Example: newbielink:https://www.flickr.com/photos/sanmai/12717942513/sizes/o/ [nonactive]


« Reply #42 on: February 12, 2015, 20:24 »
0
Your subject is so LCV, they will just reject it for the slightest problem. If it was HCV, they probably wouldn't be this stringent.

Also they might just reject things like this for being LCV, they just dont wan't to use the LCV rejection message, because there has been so much turmoil about this subject in the forums.


Phadrea

    This user is banned.
« Reply #43 on: February 25, 2015, 02:53 »
0
Ok, so I have downsized my renderings. Uploaded shots taken in good, clear bright light at 125 iso and I am still getting a lot rejected on the basis of "too soft and blury" and or "excessive noise" - even after editing in Lightroom. I hardly ever has issues like this with my Nikon D200.

4 accepted and 12 rejected.  :-\
« Last Edit: February 25, 2015, 03:08 by Herg »

Phadrea

    This user is banned.
« Reply #44 on: February 26, 2015, 05:34 »
0
Again, more rejections based on "Image contains excessive noise, grain, artifacts and/or is poorly rasterized." Also "too blury and soft" even after noise reduction in LR. I just don't get it, even downsizing doesn't help.

Semmick Photo

« Reply #45 on: February 26, 2015, 07:10 »
0
Example?

StockPhotosArt.com

« Reply #46 on: February 26, 2015, 07:29 »
+1
Also had a batch with 100% failure with the same reason (Focus) when I'm absolutely sure that the images are sharp (Canon 5D MKII / L lenses with stabilizer / 100 iso / sunny day).

After 9 years doing this, and an approval of over 90% in every agency I think I know what a sharp should look like is...

Several weeks ago the same thing happened, resubmitted and all got approved.

At this moment I have little doubts that these images are not reviewed by people but they are using some crappy software. That, or I'm entering the niche of the reviewer that's also a photographer.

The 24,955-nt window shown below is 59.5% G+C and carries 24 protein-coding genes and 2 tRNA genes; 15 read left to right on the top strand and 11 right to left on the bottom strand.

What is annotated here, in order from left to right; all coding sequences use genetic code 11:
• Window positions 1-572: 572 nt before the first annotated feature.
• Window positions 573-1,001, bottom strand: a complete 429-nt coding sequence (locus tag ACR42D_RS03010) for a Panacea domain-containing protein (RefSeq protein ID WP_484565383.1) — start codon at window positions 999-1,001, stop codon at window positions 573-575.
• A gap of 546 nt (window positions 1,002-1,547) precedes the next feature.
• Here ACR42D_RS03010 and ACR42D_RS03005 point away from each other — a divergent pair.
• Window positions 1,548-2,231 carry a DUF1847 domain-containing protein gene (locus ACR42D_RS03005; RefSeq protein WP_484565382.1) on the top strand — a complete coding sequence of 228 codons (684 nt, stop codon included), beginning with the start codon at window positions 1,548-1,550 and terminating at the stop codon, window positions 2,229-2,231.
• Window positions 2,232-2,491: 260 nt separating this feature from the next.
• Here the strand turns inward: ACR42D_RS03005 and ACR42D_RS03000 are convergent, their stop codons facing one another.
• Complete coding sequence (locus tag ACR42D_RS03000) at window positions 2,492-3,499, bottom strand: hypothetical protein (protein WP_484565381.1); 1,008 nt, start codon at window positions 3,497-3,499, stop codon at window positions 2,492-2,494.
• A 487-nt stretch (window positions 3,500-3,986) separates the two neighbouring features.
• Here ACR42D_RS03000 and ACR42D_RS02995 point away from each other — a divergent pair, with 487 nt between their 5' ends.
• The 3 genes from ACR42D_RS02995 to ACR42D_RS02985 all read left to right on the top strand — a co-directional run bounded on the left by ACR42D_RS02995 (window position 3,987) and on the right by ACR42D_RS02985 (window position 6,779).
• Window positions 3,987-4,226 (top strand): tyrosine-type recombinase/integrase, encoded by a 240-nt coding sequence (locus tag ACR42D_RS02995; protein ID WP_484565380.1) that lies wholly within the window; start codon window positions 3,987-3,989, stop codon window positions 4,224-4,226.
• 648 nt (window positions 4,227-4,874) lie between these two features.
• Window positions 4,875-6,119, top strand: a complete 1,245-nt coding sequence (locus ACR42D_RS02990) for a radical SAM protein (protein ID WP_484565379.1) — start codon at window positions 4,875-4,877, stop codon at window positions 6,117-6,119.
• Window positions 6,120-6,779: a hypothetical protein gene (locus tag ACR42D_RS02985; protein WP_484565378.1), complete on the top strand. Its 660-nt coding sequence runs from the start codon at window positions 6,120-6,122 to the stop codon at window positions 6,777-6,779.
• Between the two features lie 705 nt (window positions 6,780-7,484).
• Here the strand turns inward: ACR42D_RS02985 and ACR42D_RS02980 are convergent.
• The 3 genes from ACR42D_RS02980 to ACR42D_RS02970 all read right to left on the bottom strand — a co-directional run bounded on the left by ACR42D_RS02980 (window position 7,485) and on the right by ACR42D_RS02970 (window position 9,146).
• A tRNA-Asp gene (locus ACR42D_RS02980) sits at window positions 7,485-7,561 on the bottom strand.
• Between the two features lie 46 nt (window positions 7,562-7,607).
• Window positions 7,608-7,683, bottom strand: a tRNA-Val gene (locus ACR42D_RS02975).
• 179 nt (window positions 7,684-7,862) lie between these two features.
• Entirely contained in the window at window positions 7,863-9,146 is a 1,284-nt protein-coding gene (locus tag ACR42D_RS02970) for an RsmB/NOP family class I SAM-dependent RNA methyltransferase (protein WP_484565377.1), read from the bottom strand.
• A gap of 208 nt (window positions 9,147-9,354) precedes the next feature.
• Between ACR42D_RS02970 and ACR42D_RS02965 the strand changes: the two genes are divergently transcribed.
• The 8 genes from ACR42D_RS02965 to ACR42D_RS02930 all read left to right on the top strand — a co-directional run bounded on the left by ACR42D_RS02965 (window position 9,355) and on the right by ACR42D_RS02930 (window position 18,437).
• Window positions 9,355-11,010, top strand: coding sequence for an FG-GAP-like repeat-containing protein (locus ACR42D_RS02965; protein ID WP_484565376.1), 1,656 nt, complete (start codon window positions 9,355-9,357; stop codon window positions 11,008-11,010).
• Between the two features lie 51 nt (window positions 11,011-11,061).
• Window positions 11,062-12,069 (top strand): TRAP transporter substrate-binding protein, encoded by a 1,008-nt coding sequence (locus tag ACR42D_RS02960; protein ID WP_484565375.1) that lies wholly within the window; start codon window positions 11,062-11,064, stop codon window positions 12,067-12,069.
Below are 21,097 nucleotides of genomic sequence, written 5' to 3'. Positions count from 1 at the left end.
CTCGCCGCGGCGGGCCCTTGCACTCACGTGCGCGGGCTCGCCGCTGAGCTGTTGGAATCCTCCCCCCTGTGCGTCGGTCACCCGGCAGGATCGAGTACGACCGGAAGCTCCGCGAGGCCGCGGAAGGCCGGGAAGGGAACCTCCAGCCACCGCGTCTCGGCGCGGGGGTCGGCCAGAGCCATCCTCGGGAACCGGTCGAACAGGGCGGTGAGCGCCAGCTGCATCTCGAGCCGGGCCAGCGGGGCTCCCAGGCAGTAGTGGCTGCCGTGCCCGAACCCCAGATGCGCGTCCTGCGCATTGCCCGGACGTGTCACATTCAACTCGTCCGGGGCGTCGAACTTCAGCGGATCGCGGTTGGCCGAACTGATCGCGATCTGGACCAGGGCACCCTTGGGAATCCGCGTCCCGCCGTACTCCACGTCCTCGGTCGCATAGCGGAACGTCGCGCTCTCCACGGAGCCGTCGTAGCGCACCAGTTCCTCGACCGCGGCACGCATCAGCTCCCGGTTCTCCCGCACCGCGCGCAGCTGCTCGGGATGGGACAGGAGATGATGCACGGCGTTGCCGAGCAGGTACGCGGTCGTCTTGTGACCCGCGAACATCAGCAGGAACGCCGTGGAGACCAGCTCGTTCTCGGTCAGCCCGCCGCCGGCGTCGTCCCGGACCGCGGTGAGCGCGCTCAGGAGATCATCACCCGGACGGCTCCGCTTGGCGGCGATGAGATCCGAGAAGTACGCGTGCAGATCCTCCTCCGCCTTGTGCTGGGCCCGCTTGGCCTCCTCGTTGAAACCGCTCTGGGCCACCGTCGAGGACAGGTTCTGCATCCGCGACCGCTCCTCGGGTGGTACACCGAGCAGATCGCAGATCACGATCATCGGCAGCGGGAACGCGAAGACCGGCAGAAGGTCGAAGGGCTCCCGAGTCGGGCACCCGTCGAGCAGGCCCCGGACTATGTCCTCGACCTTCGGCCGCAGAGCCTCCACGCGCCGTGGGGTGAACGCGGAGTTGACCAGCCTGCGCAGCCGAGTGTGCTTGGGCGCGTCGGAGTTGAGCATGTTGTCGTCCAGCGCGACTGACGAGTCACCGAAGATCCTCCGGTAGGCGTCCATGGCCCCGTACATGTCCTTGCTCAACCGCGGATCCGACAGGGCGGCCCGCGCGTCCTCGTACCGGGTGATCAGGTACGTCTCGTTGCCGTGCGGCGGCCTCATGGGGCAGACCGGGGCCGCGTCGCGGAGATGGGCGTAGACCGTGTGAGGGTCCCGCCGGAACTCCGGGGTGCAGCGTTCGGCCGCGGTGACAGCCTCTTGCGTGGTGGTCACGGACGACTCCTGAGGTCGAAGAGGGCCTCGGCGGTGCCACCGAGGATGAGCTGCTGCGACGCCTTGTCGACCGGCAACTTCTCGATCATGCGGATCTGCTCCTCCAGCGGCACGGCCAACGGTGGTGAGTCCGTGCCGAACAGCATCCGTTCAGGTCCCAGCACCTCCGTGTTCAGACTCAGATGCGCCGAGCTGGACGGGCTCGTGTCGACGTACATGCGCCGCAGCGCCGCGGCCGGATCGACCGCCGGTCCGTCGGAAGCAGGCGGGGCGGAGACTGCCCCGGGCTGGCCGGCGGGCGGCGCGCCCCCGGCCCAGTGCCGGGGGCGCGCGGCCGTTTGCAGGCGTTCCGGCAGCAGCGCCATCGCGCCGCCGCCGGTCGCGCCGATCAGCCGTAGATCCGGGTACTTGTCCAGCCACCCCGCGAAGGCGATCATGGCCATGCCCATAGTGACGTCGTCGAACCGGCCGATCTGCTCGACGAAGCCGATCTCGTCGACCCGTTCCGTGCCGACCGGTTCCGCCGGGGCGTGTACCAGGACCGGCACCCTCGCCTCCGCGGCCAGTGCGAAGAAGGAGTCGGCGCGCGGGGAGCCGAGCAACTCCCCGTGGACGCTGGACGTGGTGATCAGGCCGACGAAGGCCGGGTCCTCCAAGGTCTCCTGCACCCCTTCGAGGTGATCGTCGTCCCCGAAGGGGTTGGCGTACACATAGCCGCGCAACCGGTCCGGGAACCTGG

Phadrea

    This user is banned.
« Reply #47 on: February 26, 2015, 09:31 »
0

Semmick Photo

« Reply #48 on: February 26, 2015, 10:41 »
0
Example?


Ok but a little dubious of sharing for fear of image theft from browsers who don't belong to this forum.

https://www.dropbox.com/s/o3d6pxpun6bhqxk/Chinese%20Decorations.jpg?dl=0



https://www.dropbox.com/s/vcun48mcx05i0ke/Ornate%20Dome.jpg?dl=0


Herg, I have checked the image at 100% and I have to agree with the reviewer, there seems to be pixelation going on, which looks like its because of the small censor capacity.

This is a good read http://www.gizmag.com/camera-sensor-size-guide/26684/

If you check at 100% you will see the noise / pixelation clearly


Phadrea

    This user is banned.
« Reply #49 on: February 26, 2015, 11:04 »
0
The image with the Chinese decorations was in fact (by mistake of wrong in camera settings) taken as a Fine Detail Jpeg so I was limited in LR as to reduce noise. That said, all my other failed shots were taken in RAW. Others here have this camera and say they think it good enough for stock.